The serial had its origins in productions such as Biograph’s sporadically released “Mr. and Mrs. Jones” series (1908-1909), films that had recurring characters much like mid-20th century television sitcoms. However, it was the linking of film scenarios with serial fiction published in newspaper or magazine form that led to the explosion of the motion picture serial, beginning in July, 1912 with Edison’s What Happened to Mary series starring Mary Fuller and released in tandem with fleshed-out scenarios published in Ladies World magazine. The success of “Mary” spawned serials inspired by if not exactly imitating it: Selig’s The Adventures of Kathlyn (December, 1913) starring Kathlyn Williams, Edison’s second serial foray, Dollie of the Dailies (January, 1914) with Mary Fuller as an intrepid newspaper reporter, and Eclectic/Pathe’s The Perils of Pauline (March, 1914) with Pearl White.
Thanhouser, despite recently announcing its latest attempt at multi-reel features with “Thanhouser ‘Big’ Productions” such as Cardinal Richelieu’s Ward, jumped into the serial wars with a serial billed as an epic production, one with a cast and cost that would rival or exceed that of the six, seven and eight reel features being imported from Europe.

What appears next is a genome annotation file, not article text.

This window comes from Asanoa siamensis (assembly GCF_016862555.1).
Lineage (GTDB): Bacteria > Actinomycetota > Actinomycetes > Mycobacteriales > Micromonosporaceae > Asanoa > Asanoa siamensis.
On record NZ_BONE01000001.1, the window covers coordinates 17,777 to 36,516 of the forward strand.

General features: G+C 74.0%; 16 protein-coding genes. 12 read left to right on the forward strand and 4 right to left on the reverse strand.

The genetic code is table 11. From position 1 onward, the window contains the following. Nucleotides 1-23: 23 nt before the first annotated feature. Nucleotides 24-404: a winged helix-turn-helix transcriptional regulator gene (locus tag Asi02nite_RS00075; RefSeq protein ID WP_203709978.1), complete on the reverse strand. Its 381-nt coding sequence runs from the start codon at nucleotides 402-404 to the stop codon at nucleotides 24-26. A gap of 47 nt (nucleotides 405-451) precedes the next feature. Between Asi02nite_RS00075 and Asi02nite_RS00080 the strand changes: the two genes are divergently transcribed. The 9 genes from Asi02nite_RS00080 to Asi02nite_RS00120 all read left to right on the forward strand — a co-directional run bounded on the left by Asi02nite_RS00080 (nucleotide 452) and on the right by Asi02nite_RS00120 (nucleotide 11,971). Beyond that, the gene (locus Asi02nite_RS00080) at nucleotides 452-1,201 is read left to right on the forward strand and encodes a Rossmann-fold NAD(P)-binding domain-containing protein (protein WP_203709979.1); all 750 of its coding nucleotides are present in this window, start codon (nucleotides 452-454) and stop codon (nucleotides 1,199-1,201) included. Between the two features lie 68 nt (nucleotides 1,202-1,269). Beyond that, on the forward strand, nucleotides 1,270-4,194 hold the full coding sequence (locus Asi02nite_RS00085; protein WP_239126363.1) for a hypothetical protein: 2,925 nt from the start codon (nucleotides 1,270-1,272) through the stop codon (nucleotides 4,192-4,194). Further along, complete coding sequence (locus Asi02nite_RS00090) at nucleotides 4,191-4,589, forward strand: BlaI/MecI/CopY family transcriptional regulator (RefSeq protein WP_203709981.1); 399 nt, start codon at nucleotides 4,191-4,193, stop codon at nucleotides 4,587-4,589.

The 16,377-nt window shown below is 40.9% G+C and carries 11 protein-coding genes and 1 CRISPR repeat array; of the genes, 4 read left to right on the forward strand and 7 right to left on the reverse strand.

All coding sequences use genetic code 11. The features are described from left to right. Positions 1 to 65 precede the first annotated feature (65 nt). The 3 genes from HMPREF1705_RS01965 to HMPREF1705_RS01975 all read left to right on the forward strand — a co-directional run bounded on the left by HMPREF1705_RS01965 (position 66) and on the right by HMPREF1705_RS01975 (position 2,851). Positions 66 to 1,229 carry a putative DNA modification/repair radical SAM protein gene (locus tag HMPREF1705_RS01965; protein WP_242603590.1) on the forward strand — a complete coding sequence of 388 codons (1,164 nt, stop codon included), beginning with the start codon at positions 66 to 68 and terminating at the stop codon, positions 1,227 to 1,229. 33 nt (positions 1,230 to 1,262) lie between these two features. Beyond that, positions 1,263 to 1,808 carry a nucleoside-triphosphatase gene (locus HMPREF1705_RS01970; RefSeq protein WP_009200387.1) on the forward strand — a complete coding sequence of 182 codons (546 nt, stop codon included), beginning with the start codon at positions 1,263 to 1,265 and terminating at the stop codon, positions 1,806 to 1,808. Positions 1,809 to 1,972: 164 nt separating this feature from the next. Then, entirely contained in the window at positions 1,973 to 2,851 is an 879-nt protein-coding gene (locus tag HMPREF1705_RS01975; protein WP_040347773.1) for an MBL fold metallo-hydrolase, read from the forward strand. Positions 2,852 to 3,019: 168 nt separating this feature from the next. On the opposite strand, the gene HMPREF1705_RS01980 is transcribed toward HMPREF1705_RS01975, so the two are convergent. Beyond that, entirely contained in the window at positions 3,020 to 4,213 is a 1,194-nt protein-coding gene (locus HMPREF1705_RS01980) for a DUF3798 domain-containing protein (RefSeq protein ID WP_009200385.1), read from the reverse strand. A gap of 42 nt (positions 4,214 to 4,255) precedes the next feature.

The Million Dollar Mystery, was the brainchild of Thanhouser scenarist and chief publicist Lloyd F. Lonergan, Harold MacGrath (author of The Adventures of Kathlyn) and Thanhouser executive producer Charles J. Hite. It was a serial of twenty-three two reel episodes (twenty directed by Howell Hansel), the first of which was released June 22, 1914, and continued in subsequent two reel installments each Monday through November 16, 1914. The novelized scenarios for each episode were published in newspaper syndication. As an added attraction, the series was promoted with a contest for audiences and readers to submit their solution to the “mystery” prior to the final episode, with the winning entry receiving $10,000.